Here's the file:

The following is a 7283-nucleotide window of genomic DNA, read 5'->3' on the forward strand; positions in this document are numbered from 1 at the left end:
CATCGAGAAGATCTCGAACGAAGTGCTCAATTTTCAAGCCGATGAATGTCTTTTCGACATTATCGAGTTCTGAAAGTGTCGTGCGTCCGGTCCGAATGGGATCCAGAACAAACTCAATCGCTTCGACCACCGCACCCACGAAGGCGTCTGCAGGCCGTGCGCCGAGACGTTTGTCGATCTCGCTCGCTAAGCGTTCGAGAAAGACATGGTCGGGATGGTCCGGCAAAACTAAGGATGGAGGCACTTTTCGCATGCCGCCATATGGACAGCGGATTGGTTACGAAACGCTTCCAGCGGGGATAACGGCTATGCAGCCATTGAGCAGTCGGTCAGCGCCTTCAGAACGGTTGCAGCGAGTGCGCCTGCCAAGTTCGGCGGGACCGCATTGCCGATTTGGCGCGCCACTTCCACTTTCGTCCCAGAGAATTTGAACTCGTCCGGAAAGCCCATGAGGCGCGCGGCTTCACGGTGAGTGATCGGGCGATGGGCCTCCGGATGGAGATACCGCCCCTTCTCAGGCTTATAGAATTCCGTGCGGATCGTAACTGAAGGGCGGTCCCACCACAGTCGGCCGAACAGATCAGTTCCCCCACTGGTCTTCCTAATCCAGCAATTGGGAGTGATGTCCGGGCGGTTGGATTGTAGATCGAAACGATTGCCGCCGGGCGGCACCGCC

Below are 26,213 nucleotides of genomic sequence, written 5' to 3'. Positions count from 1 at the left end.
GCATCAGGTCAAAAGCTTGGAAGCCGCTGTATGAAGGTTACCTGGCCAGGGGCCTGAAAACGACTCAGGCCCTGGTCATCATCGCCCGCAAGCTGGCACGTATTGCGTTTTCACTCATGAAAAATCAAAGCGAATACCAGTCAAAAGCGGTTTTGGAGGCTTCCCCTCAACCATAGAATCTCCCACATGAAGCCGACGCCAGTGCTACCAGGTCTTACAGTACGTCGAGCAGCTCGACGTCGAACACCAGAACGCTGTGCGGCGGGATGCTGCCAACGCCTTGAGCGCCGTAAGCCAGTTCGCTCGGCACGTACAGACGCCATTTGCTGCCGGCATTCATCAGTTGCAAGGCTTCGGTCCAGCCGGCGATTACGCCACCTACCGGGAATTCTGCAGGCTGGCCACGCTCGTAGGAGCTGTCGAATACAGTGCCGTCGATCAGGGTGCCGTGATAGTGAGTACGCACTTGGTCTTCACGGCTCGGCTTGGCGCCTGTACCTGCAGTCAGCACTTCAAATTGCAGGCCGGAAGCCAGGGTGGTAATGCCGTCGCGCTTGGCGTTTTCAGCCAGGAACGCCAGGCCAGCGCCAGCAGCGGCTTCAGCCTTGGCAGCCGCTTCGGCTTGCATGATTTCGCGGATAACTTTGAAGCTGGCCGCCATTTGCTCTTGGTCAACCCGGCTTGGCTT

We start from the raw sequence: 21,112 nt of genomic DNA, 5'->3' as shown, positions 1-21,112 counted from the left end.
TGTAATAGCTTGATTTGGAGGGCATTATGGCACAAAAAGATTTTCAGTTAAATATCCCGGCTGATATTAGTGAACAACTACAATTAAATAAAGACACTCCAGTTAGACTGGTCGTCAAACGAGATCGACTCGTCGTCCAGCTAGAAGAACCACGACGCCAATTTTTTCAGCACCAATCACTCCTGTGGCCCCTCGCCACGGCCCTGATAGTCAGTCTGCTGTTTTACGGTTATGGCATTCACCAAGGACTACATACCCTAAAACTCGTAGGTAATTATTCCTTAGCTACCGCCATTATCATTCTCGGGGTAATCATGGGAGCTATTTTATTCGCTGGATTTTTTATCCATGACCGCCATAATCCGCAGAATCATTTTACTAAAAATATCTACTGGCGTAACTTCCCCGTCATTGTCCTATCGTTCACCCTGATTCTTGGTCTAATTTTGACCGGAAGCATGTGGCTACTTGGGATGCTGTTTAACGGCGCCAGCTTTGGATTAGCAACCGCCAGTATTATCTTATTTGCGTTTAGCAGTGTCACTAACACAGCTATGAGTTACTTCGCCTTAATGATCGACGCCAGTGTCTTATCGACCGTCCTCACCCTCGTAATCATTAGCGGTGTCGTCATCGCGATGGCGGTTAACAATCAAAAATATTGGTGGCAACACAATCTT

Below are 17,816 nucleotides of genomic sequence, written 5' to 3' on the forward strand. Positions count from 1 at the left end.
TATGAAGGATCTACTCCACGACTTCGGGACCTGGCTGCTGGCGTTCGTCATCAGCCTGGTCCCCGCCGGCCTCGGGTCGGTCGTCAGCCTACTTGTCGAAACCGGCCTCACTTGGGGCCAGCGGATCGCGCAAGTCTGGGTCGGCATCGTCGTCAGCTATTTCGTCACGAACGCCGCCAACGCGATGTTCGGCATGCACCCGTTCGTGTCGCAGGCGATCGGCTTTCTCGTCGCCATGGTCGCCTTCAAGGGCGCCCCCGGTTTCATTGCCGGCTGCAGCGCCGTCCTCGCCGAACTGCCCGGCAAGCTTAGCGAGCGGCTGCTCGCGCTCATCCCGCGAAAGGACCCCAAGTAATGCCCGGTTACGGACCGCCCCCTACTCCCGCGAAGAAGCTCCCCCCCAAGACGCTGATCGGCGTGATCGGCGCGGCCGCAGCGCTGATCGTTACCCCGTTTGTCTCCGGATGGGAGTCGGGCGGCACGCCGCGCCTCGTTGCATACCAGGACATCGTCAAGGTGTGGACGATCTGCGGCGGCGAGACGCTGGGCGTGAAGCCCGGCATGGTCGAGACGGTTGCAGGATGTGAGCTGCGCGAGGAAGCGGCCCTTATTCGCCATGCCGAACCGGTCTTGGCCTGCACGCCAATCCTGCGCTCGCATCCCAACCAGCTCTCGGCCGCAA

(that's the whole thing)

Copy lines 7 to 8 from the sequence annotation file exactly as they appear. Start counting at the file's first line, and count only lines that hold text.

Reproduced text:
Below are 17,816 nucleotides of genomic sequence, written 5' to 3' on the forward strand. Positions count from 1 at the left end.
TATGAAGGATCTACTCCACGACTTCGGGACCTGGCTGCTGGCGTTCGTCATCAGCCTGGTCCCCGCCGGCCTCGGGTCGGTCGTCAGCCTACTTGTCGAAACCGGCCTCACTTGGGGCCAGCGGATCGCGCAAGTCTGGGTCGGCATCGTCGTCAGCTATTTCGTCACGAACGCCGCCAACGCGATGTTCGGCATGCACCCGTTCGTGTCGCAGGCGATCGGCTTTCTCGTCGCCATGGTCGCCTTCAAGGGCGCCCCCGGTTTCATTGCCGGCTGCAGCGCCGTCCTCGCCGAACTGCCCGGCAAGCTTAGCGAGCGGCTGCTCGCGCTCATCCCGCGAAAGGACCCCAAGTAATGCCCGGTTACGGACCGCCCCCTACTCCCGCGAAGAAGCTCCCCCCCAAGACGCTGATCGGCGTGATCGGCGCGGCCGCAGCGCTGATCGTTACCCCGTTTGTCTCCGGATGGGAGTCGGGCGGCACGCCGCGCCTCGTTGCATACCAGGACATCGTCAAGGTGTGGACGATCTGCGGCGGCGAGACGCTGGGCGTGAAGCCCGGCATGGTCGAGACGGTTGCAGGATGTGAGCTGCGCGAGGAAGCGGCCCTTATTCGCCATGCCGAACCGGTCTTGGCCTGCACGCCAATCCTGCGCTCGCATCCCAACCAGCTCTCGGCCGCAA